Usually, the terms in a Fibonacci sequence are denoted by F_{n},F_{n+1},F_{n+2},\cdots; we’ve used x,y,z,t for convenience. Also, in order to keep things simple, we’ve omitted the proof of the above result, but we invite our readers to try it out — this can be accomplished, for example, by using the fact that the nth term is given by


and then expanding and simplifying F_{n+1}F_{n+2}-F_{n}F_{n+3}.

Theorem 7

Let x,y,z,t be a geometric sequence. Then yz-xt=0.

Let x,y,z,t be as given. Suppose that the common ratio of the geometric sequence is r, then we can write y=xr,z=xr^2,t=xr^3. Now:

    \begin{equation*} \begin{split} yz-xt&=(xr)(xr^2)-(x)(xr^3)\\ &=x^2r^3-x^2r^3\\ &=0, \end{split} \end{equation}

which is what we want.

Linear systems with special coefficients

Do our “theorems” have any where we can apply them? Well, somewhat — think linear systems. If we have a linear system in two variables x and y, like so:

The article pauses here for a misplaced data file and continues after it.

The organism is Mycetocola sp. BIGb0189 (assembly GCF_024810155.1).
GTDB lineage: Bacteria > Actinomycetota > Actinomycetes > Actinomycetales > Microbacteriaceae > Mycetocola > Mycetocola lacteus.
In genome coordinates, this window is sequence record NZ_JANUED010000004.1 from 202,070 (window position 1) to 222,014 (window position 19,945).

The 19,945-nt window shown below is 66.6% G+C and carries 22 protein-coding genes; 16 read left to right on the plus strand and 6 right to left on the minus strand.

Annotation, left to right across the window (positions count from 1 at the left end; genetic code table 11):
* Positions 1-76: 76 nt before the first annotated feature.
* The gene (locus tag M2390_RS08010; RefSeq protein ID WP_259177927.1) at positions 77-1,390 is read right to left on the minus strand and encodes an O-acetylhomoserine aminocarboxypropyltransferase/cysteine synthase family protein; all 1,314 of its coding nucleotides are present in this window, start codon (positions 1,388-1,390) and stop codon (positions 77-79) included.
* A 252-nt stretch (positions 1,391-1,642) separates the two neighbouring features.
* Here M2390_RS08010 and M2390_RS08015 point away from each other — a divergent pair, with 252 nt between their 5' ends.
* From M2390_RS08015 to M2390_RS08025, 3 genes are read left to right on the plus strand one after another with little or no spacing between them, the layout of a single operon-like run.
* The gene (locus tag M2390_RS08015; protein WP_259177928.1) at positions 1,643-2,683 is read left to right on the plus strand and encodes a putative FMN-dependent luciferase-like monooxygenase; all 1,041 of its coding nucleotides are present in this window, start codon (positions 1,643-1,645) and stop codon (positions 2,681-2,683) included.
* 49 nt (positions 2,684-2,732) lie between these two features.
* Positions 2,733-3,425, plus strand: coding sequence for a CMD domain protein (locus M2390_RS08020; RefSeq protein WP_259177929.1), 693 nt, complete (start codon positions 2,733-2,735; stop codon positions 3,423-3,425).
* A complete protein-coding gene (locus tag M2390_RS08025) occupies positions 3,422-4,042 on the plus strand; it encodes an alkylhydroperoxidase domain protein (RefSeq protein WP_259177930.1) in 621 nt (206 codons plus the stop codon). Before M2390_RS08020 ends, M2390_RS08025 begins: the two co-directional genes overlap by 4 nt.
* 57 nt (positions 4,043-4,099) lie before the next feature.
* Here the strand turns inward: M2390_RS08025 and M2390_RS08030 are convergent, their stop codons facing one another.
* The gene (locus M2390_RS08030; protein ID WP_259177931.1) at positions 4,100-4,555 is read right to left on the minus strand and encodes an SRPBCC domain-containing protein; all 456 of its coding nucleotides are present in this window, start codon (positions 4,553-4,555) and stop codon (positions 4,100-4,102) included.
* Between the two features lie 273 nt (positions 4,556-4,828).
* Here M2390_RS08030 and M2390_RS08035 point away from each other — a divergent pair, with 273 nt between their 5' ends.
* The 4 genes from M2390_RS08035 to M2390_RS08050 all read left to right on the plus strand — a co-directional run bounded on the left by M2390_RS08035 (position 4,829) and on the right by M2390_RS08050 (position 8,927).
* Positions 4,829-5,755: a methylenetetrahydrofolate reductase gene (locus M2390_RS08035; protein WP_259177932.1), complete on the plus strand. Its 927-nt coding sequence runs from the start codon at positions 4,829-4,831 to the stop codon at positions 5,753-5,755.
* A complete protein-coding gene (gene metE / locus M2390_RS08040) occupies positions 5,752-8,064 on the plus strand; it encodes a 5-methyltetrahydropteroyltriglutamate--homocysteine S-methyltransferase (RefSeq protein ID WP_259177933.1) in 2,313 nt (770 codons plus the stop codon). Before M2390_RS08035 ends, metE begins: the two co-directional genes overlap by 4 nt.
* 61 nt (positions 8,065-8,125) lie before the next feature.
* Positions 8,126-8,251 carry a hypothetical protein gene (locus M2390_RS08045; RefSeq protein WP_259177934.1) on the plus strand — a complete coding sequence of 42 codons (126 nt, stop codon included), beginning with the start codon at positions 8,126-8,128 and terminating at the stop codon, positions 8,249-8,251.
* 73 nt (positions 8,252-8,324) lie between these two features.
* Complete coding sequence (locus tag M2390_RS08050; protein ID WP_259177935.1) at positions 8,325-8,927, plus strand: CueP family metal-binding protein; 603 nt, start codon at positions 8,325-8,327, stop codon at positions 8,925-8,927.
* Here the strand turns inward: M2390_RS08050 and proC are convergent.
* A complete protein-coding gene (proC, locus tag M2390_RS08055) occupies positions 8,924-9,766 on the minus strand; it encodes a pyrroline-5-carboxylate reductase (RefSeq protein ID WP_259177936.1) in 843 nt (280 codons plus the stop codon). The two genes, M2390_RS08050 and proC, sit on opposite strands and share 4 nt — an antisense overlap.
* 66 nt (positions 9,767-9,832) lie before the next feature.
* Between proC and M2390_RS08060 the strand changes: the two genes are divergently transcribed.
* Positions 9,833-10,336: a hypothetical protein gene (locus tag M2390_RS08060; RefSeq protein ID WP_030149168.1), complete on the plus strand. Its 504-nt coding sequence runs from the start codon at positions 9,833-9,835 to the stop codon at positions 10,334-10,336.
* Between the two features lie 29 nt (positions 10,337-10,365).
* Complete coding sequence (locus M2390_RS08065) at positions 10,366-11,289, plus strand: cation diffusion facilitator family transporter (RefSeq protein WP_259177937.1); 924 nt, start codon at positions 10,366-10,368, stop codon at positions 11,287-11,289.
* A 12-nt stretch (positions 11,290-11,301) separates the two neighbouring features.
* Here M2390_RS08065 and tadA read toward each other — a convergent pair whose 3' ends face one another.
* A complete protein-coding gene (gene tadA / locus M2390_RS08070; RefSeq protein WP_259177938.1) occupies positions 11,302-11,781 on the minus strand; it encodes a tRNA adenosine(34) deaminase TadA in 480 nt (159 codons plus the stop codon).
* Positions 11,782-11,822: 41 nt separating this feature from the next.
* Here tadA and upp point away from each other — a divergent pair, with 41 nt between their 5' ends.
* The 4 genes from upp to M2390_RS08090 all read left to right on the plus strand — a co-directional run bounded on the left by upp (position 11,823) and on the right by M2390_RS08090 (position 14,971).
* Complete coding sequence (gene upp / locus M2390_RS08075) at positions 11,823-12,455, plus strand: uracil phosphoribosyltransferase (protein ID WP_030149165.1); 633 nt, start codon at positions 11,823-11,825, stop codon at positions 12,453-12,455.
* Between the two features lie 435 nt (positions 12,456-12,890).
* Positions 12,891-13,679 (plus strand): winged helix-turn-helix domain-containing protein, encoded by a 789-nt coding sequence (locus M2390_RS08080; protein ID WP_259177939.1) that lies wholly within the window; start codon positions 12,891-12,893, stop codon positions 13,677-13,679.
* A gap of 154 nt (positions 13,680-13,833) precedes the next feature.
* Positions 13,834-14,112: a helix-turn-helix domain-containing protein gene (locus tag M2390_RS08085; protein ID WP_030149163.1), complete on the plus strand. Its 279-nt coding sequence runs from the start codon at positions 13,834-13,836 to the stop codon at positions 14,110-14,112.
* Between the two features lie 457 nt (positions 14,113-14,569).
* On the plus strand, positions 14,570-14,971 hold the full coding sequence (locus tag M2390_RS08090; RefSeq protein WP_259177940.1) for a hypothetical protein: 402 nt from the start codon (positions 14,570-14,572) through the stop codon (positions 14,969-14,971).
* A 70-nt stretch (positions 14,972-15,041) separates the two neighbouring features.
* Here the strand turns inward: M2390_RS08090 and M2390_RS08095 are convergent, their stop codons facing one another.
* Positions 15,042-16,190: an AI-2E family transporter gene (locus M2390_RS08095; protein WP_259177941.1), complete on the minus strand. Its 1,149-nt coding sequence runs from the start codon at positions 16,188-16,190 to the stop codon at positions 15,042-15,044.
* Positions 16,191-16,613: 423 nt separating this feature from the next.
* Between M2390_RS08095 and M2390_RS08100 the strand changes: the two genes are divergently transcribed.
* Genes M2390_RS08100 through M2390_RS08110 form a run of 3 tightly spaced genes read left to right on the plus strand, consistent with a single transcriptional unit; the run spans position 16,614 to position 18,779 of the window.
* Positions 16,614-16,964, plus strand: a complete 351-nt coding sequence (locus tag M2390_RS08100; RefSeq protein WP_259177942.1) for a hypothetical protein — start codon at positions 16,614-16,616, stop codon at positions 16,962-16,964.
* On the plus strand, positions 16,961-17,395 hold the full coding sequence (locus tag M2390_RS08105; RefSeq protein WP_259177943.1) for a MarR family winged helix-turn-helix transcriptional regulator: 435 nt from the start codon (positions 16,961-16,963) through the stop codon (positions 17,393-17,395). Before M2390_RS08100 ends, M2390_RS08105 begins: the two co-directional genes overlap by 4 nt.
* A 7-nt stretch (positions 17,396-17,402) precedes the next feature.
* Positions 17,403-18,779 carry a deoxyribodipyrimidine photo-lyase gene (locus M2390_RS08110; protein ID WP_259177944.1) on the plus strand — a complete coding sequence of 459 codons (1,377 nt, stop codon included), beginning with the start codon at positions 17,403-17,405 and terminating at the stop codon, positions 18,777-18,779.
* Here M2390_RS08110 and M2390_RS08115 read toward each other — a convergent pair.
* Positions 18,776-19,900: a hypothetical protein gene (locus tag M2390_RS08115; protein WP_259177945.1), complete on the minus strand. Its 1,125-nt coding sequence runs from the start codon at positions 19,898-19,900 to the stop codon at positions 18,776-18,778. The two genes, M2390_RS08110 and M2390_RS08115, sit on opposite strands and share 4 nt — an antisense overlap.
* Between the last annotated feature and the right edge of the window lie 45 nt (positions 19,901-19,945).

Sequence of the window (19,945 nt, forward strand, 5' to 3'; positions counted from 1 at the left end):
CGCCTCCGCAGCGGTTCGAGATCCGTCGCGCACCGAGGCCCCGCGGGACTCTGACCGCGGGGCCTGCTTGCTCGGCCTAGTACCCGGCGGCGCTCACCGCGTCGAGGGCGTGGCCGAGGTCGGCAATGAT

(1)   \begin{equation*} ax+by=k \end{equation*}

(2)   \begin{equation*} cx+dy=l, \end{equation*}

then the solution can be given by (Cramer’s rule ):

    \[x=\frac{dk-bl}{ad-bc},\quad y=\frac{al-ck}{ad-bc}.\]

As can be seen from the above explicit formula, the quantity ad-bc is akin to what we’ve been playing around with. That makes us to ask: “What if the coefficients in a linear system are so arranged that they’re consecutive terms of any of the number patterns we’ve considered in this post”? This is certainly an obscure possibility, but we’ve included it out of curiosity.

Theorem 8

Let a,b,c,d be consecutive integers, none of which is zero. Then the linear system

(3)   \begin{equation*} ax+by=k \end{equation*}